(3) summation (60 seconds -- third speaker).

The judges then pass one or more judgements (e.g. on the best argued case, the most persuasive case, etc.). I do not act as a judge, but serve as a resource person to all groups (and judges). 60 minutes

'Library' exercise

Question for small groups of 4: How can I find out about (for example) computers and health? The aim here is to elicit various techniques such as looking up books and journal articles in the library, talking to experts, reading the newspapers, writing to knowledgeable people, using data bases, etc. Each group has 10 minutes to come up with a list, and each group writes its findings on the board. Afterwards I ask for comments and also comment if necessary on the strengths and weaknesses of methods proposed. 30 minutes

Exercises on a concept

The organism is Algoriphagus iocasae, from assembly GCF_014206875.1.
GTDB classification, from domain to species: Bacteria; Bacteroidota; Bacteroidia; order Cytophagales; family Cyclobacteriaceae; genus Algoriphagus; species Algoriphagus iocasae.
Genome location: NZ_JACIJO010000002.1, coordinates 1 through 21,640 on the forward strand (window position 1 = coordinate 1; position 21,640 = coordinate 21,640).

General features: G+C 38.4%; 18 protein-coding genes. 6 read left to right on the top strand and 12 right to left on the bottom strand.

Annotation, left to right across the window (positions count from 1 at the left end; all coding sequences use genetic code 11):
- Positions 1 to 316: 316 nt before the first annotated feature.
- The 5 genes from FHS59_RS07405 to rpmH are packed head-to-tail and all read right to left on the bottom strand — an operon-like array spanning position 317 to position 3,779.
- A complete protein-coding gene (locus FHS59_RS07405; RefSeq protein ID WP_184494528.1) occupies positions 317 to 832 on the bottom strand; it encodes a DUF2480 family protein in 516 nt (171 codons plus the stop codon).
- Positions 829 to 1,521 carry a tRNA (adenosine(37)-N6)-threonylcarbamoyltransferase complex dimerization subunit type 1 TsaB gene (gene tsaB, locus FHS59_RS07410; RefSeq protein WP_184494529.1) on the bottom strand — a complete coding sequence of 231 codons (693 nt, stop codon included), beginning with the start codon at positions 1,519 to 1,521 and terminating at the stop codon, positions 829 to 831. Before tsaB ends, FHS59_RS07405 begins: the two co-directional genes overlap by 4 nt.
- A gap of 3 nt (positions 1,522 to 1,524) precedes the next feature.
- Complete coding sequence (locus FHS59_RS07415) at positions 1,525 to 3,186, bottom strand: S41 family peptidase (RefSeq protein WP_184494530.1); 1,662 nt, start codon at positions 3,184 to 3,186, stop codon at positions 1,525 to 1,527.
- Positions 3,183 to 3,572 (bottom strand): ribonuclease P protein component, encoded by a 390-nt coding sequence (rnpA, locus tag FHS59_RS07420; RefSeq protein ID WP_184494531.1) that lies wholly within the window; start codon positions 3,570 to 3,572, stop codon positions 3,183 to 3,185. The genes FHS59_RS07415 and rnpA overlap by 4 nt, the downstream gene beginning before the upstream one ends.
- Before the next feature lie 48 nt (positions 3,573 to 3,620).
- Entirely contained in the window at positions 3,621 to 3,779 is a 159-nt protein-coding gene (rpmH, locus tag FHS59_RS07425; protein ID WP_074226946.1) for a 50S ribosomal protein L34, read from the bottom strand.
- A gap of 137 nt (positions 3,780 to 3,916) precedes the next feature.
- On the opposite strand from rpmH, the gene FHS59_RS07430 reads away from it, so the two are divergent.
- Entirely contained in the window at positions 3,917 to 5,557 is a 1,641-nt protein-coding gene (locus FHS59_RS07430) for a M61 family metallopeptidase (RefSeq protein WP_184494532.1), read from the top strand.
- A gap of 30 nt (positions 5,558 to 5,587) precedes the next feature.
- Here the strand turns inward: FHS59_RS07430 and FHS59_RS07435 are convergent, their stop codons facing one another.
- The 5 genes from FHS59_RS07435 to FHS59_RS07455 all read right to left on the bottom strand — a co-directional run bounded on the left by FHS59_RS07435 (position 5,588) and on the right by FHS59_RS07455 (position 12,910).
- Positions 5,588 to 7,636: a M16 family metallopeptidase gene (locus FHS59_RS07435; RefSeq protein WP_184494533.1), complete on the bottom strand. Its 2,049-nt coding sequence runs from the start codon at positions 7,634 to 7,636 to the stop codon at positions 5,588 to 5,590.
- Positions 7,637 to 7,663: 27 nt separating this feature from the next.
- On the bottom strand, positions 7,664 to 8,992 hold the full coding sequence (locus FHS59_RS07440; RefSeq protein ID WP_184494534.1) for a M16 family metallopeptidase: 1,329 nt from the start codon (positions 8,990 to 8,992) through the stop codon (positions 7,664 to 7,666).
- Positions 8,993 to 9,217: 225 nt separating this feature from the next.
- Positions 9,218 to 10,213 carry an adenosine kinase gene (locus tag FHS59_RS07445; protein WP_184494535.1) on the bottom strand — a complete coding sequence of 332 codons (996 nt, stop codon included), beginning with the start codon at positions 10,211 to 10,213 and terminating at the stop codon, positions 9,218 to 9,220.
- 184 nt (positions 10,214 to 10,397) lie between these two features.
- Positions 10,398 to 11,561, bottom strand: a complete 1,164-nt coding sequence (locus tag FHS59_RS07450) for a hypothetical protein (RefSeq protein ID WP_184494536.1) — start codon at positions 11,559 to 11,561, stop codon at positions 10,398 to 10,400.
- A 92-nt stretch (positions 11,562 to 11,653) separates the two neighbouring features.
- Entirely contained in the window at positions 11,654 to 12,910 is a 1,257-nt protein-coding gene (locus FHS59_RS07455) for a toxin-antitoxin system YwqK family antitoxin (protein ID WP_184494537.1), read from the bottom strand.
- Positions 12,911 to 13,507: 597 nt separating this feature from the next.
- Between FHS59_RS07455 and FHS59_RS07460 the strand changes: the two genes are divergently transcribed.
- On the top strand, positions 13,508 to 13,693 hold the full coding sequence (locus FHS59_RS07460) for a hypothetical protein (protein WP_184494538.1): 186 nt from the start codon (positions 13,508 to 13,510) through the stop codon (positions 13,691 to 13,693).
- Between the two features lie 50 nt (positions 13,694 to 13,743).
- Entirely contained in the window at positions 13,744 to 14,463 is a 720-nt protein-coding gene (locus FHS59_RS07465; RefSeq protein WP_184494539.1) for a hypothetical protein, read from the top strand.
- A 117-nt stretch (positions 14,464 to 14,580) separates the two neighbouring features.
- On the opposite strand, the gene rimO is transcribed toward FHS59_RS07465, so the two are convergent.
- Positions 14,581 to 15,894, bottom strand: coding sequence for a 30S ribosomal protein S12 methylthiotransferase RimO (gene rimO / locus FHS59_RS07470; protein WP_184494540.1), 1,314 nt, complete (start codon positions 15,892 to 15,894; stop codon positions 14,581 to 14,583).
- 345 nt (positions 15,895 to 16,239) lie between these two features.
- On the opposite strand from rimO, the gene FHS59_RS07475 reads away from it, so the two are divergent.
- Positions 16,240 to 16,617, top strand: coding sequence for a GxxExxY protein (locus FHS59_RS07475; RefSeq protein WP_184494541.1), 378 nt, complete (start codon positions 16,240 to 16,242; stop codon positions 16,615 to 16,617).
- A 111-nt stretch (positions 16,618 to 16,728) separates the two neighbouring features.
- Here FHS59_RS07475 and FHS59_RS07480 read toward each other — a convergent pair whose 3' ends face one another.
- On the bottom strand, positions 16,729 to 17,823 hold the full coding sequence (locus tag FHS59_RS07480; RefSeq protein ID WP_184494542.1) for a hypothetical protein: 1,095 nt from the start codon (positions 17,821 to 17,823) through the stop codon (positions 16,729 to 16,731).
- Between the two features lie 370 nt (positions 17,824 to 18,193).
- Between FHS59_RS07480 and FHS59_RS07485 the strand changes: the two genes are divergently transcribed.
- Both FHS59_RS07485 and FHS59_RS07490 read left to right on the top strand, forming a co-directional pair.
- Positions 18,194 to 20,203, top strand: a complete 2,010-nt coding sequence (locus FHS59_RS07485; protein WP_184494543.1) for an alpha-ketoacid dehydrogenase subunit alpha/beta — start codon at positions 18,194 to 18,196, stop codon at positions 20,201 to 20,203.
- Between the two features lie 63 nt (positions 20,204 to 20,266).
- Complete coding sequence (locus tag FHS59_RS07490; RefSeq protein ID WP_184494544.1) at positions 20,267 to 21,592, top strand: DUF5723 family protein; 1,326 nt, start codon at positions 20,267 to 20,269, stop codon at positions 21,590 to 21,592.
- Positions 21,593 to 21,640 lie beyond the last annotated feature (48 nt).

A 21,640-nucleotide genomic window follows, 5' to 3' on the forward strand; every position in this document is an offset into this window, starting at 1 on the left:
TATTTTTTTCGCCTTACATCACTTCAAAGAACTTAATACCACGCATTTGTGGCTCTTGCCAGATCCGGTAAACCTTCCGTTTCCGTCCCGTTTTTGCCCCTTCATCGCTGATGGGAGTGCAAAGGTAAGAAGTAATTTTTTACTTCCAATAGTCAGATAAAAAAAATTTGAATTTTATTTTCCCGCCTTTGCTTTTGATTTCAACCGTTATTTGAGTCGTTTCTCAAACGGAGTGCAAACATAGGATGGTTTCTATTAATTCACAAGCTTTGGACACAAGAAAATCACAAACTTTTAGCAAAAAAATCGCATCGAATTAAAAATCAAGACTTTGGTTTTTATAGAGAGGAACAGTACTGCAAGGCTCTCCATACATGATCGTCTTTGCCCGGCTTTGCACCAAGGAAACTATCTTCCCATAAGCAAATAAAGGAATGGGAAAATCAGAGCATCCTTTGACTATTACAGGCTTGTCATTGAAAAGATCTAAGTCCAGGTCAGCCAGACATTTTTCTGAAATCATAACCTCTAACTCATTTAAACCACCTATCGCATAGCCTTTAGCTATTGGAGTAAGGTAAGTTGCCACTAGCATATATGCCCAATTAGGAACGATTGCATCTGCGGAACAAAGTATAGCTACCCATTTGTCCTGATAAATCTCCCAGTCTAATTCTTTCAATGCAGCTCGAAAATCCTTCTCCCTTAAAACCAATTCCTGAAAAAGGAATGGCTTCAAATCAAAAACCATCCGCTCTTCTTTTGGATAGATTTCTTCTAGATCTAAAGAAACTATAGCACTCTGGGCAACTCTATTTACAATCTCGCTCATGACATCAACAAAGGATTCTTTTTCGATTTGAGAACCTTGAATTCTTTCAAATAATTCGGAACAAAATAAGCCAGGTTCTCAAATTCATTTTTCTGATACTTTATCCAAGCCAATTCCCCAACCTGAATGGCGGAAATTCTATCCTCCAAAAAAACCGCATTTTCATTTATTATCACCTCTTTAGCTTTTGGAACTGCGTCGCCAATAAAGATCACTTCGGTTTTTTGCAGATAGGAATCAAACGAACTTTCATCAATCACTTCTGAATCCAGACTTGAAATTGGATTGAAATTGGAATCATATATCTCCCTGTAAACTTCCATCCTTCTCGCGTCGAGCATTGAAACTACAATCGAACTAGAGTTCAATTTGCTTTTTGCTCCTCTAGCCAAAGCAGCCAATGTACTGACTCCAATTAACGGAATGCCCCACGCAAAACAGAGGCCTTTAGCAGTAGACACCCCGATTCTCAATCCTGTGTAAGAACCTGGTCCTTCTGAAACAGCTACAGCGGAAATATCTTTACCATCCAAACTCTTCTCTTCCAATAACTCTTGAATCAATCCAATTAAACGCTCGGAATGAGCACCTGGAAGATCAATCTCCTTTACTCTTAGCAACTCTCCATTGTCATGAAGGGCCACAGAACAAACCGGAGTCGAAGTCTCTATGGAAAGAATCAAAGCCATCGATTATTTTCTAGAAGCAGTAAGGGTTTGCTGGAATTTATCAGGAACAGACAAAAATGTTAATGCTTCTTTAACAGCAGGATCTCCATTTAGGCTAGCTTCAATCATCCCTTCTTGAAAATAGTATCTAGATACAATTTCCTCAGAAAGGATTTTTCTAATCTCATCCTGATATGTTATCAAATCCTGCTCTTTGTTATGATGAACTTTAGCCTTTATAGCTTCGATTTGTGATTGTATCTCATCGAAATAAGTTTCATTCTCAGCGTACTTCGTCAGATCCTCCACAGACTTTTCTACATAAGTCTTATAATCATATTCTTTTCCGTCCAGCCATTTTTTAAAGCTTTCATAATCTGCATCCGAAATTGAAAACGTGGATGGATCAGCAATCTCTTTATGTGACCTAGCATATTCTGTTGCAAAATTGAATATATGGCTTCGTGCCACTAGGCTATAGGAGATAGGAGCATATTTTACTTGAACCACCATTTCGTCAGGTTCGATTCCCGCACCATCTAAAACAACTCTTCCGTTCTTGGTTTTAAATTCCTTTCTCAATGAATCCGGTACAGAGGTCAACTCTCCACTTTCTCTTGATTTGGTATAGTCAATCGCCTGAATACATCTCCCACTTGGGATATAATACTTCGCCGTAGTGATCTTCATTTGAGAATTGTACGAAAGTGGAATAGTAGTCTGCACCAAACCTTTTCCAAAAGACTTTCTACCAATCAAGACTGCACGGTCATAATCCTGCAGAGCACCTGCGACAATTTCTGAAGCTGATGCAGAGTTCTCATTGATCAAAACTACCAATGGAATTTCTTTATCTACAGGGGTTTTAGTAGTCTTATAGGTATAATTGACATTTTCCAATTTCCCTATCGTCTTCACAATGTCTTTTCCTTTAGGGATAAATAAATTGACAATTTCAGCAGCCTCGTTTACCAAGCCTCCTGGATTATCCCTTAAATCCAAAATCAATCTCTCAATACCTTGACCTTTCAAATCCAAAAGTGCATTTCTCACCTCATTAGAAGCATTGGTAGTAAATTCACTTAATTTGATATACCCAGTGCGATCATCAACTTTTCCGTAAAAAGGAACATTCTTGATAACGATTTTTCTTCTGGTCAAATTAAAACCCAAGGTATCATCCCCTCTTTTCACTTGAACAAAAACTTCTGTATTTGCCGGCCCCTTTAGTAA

[For illustrative purposes I'll use the concept of ownership for the following exercises.] Ask each individual to write down how the concept of ownership applies to computers in their lives. For example, personal computers (they own them, or use others); library computers (the university, and indirectly the government, owns them); computers at BHP (BHP owns them). Ask for volunteers to describe some of what they've written down. 20 minutes

Break into groups of 4. Each group collects together ideas and information on who owns computers, and then classifies this into types of ownership (e.g. individual, corporate, government). Afterwards, each group reports on its classification. 40 minutes

Quiz exercise

Break into four groups. Each group develops quiz questions about the week's reading. Start with 3 questions each; when ready, each group in turn asks one question; the others try to answer. A group is 'successful' if at least other one group can answer the question and one other group can't answer the question (i.e. hard but not too hard). Continue with more preparation of more questions when the first set is exhausted. 60 minutes

Interview practice

A set of interview questions is useful here.